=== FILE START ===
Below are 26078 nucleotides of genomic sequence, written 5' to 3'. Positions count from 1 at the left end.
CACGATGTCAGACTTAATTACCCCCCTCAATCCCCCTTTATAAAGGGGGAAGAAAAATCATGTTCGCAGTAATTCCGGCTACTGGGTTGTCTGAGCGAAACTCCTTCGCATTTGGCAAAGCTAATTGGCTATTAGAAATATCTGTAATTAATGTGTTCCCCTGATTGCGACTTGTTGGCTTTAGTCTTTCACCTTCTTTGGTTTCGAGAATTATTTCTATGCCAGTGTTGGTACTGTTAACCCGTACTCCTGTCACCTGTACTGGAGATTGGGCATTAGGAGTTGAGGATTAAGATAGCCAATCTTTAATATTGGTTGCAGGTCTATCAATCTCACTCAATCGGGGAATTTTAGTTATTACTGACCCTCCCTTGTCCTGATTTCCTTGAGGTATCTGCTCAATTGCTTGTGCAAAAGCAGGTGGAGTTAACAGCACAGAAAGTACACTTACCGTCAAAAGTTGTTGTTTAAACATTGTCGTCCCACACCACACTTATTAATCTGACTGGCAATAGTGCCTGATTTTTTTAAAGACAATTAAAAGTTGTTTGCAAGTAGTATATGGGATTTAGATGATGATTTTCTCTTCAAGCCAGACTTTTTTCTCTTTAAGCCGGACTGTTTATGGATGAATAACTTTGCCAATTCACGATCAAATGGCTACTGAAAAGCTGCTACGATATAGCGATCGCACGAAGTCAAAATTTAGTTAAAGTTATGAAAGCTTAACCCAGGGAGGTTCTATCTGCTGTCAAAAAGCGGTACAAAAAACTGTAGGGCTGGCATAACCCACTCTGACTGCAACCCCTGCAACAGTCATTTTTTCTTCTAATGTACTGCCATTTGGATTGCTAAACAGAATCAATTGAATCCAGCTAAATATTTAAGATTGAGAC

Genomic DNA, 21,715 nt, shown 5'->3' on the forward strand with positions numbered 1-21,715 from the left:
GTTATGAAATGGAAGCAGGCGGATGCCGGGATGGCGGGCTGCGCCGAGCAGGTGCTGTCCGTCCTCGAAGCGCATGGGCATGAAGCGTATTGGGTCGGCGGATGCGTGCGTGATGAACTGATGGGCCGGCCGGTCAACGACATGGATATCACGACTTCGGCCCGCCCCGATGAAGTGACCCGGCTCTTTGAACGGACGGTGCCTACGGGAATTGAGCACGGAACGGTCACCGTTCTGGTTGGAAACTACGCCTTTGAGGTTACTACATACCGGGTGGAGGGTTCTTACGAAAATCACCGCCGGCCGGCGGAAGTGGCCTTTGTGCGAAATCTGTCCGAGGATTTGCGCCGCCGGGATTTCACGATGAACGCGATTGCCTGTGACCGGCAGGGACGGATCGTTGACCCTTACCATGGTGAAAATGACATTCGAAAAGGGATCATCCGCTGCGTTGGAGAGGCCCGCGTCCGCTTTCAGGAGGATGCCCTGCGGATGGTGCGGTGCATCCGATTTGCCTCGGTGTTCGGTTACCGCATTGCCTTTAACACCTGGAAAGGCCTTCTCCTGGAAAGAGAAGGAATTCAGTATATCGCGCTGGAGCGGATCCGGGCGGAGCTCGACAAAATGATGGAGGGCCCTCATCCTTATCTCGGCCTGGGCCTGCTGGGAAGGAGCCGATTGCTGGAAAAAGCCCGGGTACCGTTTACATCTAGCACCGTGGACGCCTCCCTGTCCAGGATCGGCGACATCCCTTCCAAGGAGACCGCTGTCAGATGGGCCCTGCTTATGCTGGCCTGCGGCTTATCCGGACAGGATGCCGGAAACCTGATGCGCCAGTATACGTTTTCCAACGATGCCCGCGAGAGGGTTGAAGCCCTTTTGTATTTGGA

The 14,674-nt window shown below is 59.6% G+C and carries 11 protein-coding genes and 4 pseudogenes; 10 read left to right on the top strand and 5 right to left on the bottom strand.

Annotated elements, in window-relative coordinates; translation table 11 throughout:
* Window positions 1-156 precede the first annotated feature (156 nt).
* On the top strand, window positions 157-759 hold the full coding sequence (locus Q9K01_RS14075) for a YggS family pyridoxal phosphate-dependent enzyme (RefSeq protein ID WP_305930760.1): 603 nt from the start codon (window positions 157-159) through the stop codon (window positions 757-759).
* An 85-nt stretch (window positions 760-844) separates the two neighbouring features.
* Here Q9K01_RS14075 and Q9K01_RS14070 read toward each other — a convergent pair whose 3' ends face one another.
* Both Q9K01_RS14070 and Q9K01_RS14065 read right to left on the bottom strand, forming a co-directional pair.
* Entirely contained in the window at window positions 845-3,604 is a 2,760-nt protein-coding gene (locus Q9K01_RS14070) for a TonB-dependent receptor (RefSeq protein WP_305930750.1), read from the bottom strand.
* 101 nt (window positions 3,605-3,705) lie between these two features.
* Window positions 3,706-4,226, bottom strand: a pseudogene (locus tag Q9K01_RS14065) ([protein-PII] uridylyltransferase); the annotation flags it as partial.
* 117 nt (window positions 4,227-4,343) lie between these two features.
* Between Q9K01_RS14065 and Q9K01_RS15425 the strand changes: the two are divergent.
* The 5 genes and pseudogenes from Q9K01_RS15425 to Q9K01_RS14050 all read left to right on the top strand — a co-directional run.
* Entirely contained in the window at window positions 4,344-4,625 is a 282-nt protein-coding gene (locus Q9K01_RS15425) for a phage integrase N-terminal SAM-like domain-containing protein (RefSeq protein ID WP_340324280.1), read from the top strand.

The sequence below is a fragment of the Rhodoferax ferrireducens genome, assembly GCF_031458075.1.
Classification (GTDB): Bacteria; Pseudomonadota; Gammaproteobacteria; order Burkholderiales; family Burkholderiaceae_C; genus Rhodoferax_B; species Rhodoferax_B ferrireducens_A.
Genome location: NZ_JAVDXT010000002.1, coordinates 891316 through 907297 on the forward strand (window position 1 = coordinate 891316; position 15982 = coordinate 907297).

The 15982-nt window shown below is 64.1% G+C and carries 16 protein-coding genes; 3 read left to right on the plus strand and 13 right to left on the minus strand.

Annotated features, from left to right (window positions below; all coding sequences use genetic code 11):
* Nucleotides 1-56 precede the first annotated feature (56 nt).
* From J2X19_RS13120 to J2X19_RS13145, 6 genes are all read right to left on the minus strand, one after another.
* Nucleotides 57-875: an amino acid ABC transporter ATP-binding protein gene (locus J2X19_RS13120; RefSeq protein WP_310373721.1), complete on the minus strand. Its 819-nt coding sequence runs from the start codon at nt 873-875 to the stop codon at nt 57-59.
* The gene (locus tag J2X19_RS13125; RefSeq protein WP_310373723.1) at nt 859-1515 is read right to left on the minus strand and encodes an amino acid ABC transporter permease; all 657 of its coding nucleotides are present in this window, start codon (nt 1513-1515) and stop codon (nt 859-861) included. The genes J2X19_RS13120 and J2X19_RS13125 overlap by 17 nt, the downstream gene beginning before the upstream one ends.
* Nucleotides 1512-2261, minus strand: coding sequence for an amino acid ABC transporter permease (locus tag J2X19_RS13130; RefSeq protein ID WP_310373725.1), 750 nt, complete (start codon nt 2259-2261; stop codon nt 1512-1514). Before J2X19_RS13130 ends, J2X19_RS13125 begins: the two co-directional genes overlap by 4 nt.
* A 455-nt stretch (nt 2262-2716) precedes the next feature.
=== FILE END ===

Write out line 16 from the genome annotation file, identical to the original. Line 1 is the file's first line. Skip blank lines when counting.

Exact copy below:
* Between Q9K01_RS14065 and Q9K01_RS15425 the strand changes: the two are divergent.